That’s why this mattered to me so much. This is the commit history, part of it, from the CodeOfConduct4Lib. This is how you operationalize a disciplined empathy. I angsted for like a year about joining code4lib. I spent a solid year wondering if I was, like, cool enough, or smart enough, or technologically skilled enough to be part of code4lib. And I finally got over myself, and I joined the mailing list, and I started hanging out in the IRC channel, and it was fun, actually, and I liked the people I met, and I was having a good time. But I didn’t realize that I had been spending that entire time waiting for the other shoe to drop until Bess Sadler displayed the remarkable political courage to ask us to do this thing. And in the ensuing discussion — which, of course, had a variety of perspectives, which you would expect — but the thing that stood out to me is so many people in this community who have political capital, who have influence, who matter, were willing to put that status and capital on the line to be part of this thing, to draft it and to sign their names to it. And that was when I knew that it’s not just some weird freaky coincidence that nobody has yet been, like, a horrible misogynist to me. That that’s actually who you are. You’re nice to me because you’re nice. And I, I didn’t know that until people took this explicit step.
And it’s not just me, of course, right? There’s a lot of first-timers in this room, and I was a first-timer in this room two years ago, and now I’m on this stage, and none of us knew that would happen. And there are first-timers in this room who a year or two from now will be on this stage, or who will be writing the software that is the new hotness that all of you want to use, and you don’t know who they are. Hospitality matters.
It also matters because we don’t always do it as well as we did right here. This picture that I included on an earlier slide, I wanted something that was a story sculpture. I wanted something that showed people interacting in a really tangible way with a book that was larger than life. And this is what I found, and that was great, and I didn’t realize until much later that everyone in this picture is white. Everyone in this picture is young. Probably everyone in this picture is able-bodied. And I looked at the exif data that Flickr so graciously exposes and realized this is the Grounds for Sculpture in Trenton, New Jersey, which I know because my in-laws live just up the road and they always keep saying we should go there and we never get around to it. But because of that I know that everyone here had at least $10 and the free time to spend on this afternoon. Probably everyone here speaks English, probably natively. There’s a good chance they’re all really highly educated. My in-laws live up the road in Princeton. There’s a lot of really highly educated people who live in this area. Part of architecting for wanderlust is thinking about whose wanderlust you are architecting for. Whose stories are actually tellable in the systems that you create? Whose stories are recognized? Whose stories are writeable in the systems we write? It’s not just about not consciously erecting barriers. It’s about going out of your way to notice what barriers might have been erected and doing something to take them away.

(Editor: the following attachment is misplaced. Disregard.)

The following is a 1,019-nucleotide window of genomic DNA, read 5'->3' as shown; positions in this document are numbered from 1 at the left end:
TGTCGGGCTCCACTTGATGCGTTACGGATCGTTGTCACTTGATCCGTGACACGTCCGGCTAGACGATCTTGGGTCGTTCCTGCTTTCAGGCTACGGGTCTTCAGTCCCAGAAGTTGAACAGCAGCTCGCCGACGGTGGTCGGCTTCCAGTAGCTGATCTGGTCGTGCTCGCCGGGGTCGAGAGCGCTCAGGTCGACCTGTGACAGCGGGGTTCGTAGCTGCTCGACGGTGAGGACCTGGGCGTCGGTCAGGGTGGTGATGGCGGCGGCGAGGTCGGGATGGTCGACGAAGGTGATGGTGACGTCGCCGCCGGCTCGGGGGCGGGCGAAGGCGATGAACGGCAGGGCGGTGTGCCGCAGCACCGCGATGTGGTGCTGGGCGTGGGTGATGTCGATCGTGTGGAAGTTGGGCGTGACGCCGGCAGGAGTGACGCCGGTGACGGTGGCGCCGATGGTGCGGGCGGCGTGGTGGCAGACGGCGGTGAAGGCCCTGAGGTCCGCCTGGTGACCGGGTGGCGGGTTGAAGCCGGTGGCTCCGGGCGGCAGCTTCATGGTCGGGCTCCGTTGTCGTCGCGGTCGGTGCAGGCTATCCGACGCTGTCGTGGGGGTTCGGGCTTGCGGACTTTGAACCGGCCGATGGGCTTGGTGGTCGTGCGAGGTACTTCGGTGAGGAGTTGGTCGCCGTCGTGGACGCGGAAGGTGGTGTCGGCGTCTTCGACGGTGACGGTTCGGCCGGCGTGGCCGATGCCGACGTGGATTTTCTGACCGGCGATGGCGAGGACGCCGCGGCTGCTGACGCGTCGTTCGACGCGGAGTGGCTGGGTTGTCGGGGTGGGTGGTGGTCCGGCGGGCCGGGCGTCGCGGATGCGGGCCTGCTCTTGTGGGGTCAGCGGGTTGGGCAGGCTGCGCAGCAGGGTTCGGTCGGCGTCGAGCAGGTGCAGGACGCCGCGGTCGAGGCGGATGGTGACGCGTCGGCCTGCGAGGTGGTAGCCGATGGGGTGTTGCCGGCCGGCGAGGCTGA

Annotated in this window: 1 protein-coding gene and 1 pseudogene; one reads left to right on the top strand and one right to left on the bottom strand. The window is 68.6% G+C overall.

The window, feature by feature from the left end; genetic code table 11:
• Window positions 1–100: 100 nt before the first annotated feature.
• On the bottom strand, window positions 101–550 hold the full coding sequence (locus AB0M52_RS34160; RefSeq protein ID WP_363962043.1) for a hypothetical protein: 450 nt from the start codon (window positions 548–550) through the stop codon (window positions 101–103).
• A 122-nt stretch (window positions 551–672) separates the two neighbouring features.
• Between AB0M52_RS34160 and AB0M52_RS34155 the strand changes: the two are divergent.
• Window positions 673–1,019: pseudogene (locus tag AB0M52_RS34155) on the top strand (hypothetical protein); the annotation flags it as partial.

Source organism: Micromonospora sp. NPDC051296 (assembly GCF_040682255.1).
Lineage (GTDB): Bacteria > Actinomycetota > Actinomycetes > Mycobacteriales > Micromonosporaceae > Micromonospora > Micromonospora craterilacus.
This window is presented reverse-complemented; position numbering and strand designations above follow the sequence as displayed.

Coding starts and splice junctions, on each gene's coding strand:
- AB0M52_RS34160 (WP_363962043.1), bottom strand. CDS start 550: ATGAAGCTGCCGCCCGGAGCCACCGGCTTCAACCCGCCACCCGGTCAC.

Switch gears for a bit and ask, what is a library? This is a library. They don’t know it. My hometown, Somerville, has Artisan’s Asylum, which is one of the best-known makerspaces in the country, and that’s great, and honestly I pretty much never go there. I go here. This is Parts and Crafts. It is the kiddie, unschooling version of a makerspace about a mile down the street. That’s my kid. And pretty much every Saturday they have an open shop, and people come in and you can just kind of do whatever you want in a really self-directed way. There’s not really rules; the grownups don’t tell you what to do. But every so often, one of the Parts and Crafts staff will kind of wander over and say something like, “[dramatic voice] You know what? That thing you’re doing, you could do it better with a hot glue gun. Do you know how hot glue guns work? Do you want to?” And then they go find the hot glue gun, and suddenly it’s part of your eight-year-old’s repertoire, and next time she shows up she just goes over to the hot glue gun and starts gluing stuff to other stuff.
They’ve got a lot of stuff besides hot glue guns as well. Here’s a close-up of one of the shelves, which have this wonderful mishmash of this, and yarn, and tongue depressors, and motors, and this-that-and-the-other. All kinds of stuff. And what makes this a library to me is that it is about self-directed exploration. It’s about transforming yourself through access to information in ways that matter to you. And it’s supported by this remarkable collection, and a staff who don’t tell you what to do with it, but who are intensely knowledgeable in what they have, and able to recognize when their collection is relevant to your interests. So to me, this is a library, and it’s one of the best libraries I know.